In a Reason article recounting his recent jury service, Matt Welch describes how lawyers worked to exclude jurors with knowledge relevant to the assessment of medical evidence at stake in the case:
The Court Street lawyer in my civil case, who dominated the jury-selection proceedings (as plaintiff’s counsel often does), practically came out of his chair whenever any prospective juror so much as copped to having a relative in the medical industry. He was very anxious about whether they had heard of obscure medical terminology related to the injured body-part in question, and wondered whether people would be able to handle the dissonance of medical professionals disagreeing with one another.
Such practices are well-known to legal professionals. When my wife was recently called for jury service in a federal court, we were confident she would never actually be empaneled to decide a case, especially one involving criminal justice issues, or antidiscrimination law. Why? Because she works for the US Commission on Civil Rights and has considerable expertise on these issues. One side or the other would likely view her as a threat to their cause, and try to exclude her.
Welch cites an earlier article by Walter Olson, who points out that exclusion of more knowledgeable jurors is a standard tactic:
[A] major goal of the selection process is the removal of any jurors with too strong a base of experience, knowledge, or opinion about the case’s subject matter. If a case presents important medical or accounting issues, for example, lawyers on one or both sides probably will want to get rid of jurors with expertise in those areas…
Manuals emphasize the importance of excluding potential “opinion leaders” for the other side. “You don’t want smart people,” says a Philadelphia prosecutor in an old training tape. “[They’ll] analyze the hell out of your case.”
While juror ignorance is not as severe a problem as voter ignorance, it is nonetheless troublesome in cases involving scientific evidence and other complex issues – precisely the sorts of cases where the exclusion of those with specialized knowledge is most likely to occur, and most likely to cause harm.
Admittedly, there are cases where knowledge can actually cause more harm than good. A little knowledge can be a dangerous thing when a juror knows a small bit about some complex issue relevant to a case, and overvalues the significance of that information. Such misleading bits of knowledge can potentially be worse than complete ignorance, especially if the completely ignorant person is aware of his ignorance and careful about drawing conclusions as a result. In general, however, a juror with relevant knowledge and expertise is likely to do a better job of assessing complex evidence than one who lacks such a background.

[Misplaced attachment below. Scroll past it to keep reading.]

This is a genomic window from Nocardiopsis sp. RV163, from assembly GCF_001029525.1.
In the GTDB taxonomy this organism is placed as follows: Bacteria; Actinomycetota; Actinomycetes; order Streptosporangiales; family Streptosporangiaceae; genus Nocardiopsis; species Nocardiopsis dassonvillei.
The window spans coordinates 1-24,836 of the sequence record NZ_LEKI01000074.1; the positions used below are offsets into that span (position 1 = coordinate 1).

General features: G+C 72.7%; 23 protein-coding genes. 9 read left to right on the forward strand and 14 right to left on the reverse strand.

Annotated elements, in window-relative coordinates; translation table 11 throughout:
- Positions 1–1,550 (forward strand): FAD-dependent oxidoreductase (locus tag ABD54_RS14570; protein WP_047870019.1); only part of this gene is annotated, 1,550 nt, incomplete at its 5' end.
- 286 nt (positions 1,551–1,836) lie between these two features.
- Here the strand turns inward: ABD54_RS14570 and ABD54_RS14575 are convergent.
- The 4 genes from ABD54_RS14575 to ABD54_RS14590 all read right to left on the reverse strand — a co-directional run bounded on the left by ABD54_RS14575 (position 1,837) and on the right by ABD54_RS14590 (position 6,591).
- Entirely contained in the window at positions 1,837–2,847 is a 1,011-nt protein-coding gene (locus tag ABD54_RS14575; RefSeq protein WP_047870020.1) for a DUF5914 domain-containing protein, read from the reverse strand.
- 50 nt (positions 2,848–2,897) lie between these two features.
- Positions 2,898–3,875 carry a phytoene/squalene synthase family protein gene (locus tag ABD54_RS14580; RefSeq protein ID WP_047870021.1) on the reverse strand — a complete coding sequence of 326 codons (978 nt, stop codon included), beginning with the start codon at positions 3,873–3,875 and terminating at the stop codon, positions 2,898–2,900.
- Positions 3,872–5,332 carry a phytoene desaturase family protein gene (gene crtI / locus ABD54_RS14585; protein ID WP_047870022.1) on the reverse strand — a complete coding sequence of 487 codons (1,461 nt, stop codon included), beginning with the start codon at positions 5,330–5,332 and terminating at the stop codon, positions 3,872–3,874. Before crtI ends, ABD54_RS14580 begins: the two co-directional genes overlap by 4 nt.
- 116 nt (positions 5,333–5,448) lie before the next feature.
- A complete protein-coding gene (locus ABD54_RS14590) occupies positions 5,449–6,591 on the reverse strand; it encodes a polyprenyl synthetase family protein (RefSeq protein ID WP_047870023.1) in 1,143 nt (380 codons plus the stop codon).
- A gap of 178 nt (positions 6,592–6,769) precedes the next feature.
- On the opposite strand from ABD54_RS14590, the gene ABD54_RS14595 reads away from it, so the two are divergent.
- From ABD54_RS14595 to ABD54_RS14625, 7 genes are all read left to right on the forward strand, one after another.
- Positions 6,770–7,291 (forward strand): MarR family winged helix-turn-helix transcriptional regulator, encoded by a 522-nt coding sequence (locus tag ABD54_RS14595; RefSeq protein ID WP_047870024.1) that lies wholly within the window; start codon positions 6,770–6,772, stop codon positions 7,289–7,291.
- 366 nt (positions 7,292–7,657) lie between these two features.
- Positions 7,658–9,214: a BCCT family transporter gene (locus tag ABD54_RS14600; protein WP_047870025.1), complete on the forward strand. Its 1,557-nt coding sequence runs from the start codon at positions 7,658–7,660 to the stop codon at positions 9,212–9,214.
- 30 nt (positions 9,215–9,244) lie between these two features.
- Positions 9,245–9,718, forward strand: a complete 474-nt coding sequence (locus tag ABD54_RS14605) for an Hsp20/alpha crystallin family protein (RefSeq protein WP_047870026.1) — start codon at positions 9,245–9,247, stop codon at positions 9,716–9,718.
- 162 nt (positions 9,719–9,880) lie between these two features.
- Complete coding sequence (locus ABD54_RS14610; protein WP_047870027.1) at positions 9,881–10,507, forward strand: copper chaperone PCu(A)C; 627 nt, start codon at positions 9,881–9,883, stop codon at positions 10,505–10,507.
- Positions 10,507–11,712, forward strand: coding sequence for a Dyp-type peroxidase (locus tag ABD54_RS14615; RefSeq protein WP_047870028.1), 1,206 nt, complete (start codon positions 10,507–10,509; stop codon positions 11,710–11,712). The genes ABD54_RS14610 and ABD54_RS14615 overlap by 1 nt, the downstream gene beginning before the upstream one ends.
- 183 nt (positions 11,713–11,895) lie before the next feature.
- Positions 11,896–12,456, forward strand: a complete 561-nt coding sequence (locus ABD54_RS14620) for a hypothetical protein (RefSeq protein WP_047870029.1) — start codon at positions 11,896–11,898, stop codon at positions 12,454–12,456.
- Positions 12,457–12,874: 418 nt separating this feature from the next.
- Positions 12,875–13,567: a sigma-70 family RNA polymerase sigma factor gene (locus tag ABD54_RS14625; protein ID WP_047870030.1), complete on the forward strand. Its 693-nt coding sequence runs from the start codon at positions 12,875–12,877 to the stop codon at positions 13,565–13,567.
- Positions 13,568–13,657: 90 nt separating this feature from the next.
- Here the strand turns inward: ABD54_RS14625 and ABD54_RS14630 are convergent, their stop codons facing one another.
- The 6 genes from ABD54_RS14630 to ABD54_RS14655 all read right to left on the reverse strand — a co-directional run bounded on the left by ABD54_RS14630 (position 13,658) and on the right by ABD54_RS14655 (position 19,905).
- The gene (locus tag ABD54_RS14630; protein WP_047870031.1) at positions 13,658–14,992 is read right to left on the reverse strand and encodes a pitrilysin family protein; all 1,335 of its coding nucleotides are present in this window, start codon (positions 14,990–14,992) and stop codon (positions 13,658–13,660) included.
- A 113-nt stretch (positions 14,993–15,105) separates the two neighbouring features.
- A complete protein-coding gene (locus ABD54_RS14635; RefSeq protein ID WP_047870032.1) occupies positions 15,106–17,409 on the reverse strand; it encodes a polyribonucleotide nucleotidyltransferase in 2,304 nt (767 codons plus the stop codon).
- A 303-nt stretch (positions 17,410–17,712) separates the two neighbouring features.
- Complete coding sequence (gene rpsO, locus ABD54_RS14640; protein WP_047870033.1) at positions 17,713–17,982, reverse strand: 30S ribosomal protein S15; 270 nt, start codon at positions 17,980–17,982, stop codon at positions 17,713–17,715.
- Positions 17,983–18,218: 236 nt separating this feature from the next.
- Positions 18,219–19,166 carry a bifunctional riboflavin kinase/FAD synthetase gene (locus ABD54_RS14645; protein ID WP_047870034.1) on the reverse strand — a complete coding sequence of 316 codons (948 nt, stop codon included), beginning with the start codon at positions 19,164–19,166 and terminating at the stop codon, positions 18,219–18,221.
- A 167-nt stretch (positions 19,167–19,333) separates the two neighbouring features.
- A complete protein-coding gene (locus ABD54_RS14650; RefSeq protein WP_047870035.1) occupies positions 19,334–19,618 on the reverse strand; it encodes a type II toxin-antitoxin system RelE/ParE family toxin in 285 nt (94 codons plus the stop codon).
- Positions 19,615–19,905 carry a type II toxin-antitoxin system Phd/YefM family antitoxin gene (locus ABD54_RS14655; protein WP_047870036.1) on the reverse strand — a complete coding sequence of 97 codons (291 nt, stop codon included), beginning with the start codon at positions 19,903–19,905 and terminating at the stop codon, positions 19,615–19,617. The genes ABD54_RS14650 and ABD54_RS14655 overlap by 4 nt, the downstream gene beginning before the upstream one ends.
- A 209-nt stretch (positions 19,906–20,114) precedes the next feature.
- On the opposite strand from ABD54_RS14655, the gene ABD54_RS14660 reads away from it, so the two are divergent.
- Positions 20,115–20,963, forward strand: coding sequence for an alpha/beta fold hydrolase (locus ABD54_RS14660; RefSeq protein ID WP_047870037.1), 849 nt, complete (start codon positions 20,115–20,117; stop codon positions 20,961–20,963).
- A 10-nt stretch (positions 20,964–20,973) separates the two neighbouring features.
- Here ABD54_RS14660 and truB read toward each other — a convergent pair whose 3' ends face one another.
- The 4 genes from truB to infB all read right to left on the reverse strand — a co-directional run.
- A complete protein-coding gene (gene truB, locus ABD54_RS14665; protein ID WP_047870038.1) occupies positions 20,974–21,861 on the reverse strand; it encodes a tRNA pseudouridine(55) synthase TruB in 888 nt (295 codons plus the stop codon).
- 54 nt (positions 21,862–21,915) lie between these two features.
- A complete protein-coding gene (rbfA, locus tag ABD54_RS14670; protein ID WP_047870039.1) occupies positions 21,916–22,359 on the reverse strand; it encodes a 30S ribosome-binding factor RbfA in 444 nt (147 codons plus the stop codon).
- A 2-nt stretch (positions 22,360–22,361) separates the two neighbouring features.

Concerns about jury ignorance have a long history. In Democracy in America, Alexis de Tocqueville worried that “the jury system arose in the infancy of society, at a time when only simple questions of
fact were submitted to the courts; and it is no easy task to adapt it to the needs of a highly civilized nation, where the relations between men have multiplied exceedingly and have been thoughtfully elaborated in a learned manner.” More colorfully, Mark Twain complained that “[t]he jury system puts a ban upon intelligence and honesty, and a premium upon ignorance, stupidity and perjury.” Such ignorance is more of a danger in an era where jurors are often called on to assess complex scientific evidence and expert testimony.
The problem is not an easy one to solve. It is understandable that lawyers try to exclude jurors whose presence reduce their chances of winning. A lawyer who chose not to do so would be neglecting his or her duty to the client.
The most obvious solution would be to follow the example of most European nations, and abolish the use of juries altogether, or severely limit it. But that approach is, of course, precluded by rights enshrined in the federal and state constitutions. Some scholars argue that states should adopt rules making it more difficult for lawyers to strike jurors.
The problem of juror ignorance also strengthens the case for making jury service voluntary. As in the case of voters, those who choose to serve voluntarily may well be more knowledgeable than those who do so only because they are forced to. States could incentivize more knowledgeable citizens to serve on juries by compensating those who serve for the full value of their time.
Such a system need not be more costly to society than the current one, in which the costs of jury service are arbitarily imposed on those who have misfortune of being called rather than spread throughout the taxpaying public. Moreover, improving the quality of jury decision-making might well be worth some increase in expenditures, if it were necessary.
These and other potential solutions are not mutually exclusive. Perhaps we should simultaneously make it harder for lawyers to exclude jurors based on their knowledge and make jury service voluntary.